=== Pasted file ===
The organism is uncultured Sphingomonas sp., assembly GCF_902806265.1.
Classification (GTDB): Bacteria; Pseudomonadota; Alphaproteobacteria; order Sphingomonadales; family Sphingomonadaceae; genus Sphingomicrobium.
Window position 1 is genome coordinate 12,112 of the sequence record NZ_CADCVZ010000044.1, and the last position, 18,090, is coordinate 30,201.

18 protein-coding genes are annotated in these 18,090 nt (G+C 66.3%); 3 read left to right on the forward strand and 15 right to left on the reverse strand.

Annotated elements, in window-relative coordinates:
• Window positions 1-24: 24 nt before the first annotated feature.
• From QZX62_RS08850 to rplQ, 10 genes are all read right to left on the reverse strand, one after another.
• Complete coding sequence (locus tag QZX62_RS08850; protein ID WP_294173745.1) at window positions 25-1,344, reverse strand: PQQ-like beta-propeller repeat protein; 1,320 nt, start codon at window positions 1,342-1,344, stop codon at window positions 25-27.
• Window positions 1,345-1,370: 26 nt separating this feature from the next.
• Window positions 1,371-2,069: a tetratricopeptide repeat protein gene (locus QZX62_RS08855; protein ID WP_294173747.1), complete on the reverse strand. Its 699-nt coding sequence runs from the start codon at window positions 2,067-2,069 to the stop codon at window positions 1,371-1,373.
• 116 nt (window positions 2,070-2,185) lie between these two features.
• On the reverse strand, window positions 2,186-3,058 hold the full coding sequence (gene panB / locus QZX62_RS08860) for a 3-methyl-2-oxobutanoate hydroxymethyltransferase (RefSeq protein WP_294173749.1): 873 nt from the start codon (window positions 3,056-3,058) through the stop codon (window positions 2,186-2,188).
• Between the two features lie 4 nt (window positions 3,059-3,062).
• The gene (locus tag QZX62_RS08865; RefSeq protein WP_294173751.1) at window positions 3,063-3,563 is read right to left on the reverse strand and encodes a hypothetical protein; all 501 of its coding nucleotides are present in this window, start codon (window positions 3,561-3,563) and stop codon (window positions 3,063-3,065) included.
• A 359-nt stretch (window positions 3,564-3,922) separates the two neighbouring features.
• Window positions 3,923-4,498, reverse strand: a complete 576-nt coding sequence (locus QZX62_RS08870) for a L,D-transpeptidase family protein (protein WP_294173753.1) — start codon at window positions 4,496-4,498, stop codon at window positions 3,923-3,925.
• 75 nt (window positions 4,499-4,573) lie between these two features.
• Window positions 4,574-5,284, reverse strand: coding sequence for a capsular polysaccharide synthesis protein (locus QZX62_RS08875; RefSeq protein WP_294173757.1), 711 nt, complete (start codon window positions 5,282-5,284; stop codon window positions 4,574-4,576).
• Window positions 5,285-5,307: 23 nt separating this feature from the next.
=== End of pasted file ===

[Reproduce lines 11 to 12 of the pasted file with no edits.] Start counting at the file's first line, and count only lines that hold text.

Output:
• 116 nt (window positions 2,070-2,185) lie between these two features.
• On the reverse strand, window positions 2,186-3,058 hold the full coding sequence (gene panB / locus QZX62_RS08860) for a 3-methyl-2-oxobutanoate hydroxymethyltransferase (RefSeq protein WP_294173749.1): 873 nt from the start codon (window positions 3,056-3,058) through the stop codon (window positions 2,186-2,188).